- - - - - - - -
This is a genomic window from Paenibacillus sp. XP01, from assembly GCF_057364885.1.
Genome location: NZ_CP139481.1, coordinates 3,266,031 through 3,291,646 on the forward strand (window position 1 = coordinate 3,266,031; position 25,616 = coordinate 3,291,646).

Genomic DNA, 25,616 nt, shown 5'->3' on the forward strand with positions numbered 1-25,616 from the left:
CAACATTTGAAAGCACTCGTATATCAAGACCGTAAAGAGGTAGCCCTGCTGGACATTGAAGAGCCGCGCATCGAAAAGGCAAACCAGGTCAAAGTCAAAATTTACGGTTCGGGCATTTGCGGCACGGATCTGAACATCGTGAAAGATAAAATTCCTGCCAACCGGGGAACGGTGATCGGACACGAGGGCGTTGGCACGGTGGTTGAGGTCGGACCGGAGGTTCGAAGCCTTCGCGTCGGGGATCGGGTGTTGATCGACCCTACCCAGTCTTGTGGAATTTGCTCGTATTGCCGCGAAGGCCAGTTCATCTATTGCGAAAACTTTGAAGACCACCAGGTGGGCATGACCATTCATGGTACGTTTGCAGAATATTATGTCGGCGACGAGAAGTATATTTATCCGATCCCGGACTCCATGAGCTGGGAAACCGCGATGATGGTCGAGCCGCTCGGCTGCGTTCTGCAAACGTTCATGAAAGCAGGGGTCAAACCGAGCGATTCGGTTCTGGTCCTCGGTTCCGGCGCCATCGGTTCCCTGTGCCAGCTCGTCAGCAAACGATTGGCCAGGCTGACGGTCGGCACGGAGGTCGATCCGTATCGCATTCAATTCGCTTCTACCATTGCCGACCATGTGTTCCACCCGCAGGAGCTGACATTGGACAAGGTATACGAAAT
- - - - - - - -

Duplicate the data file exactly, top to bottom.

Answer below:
This is a genomic window from Paenibacillus sp. XP01, from assembly GCF_057364885.1.
Genome location: NZ_CP139481.1, coordinates 3,266,031 through 3,291,646 on the forward strand (window position 1 = coordinate 3,266,031; position 25,616 = coordinate 3,291,646).

Genomic DNA, 25,616 nt, shown 5'->3' on the forward strand with positions numbered 1-25,616 from the left:
CAACATTTGAAAGCACTCGTATATCAAGACCGTAAAGAGGTAGCCCTGCTGGACATTGAAGAGCCGCGCATCGAAAAGGCAAACCAGGTCAAAGTCAAAATTTACGGTTCGGGCATTTGCGGCACGGATCTGAACATCGTGAAAGATAAAATTCCTGCCAACCGGGGAACGGTGATCGGACACGAGGGCGTTGGCACGGTGGTTGAGGTCGGACCGGAGGTTCGAAGCCTTCGCGTCGGGGATCGGGTGTTGATCGACCCTACCCAGTCTTGTGGAATTTGCTCGTATTGCCGCGAAGGCCAGTTCATCTATTGCGAAAACTTTGAAGACCACCAGGTGGGCATGACCATTCATGGTACGTTTGCAGAATATTATGTCGGCGACGAGAAGTATATTTATCCGATCCCGGACTCCATGAGCTGGGAAACCGCGATGATGGTCGAGCCGCTCGGCTGCGTTCTGCAAACGTTCATGAAAGCAGGGGTCAAACCGAGCGATTCGGTTCTGGTCCTCGGTTCCGGCGCCATCGGTTCCCTGTGCCAGCTCGTCAGCAAACGATTGGCCAGGCTGACGGTCGGCACGGAGGTCGATCCGTATCGCATTCAATTCGCTTCTACCATTGCCGACCATGTGTTCCACCCGCAGGAGCTGACATTGGACAAGGTATACGAAAT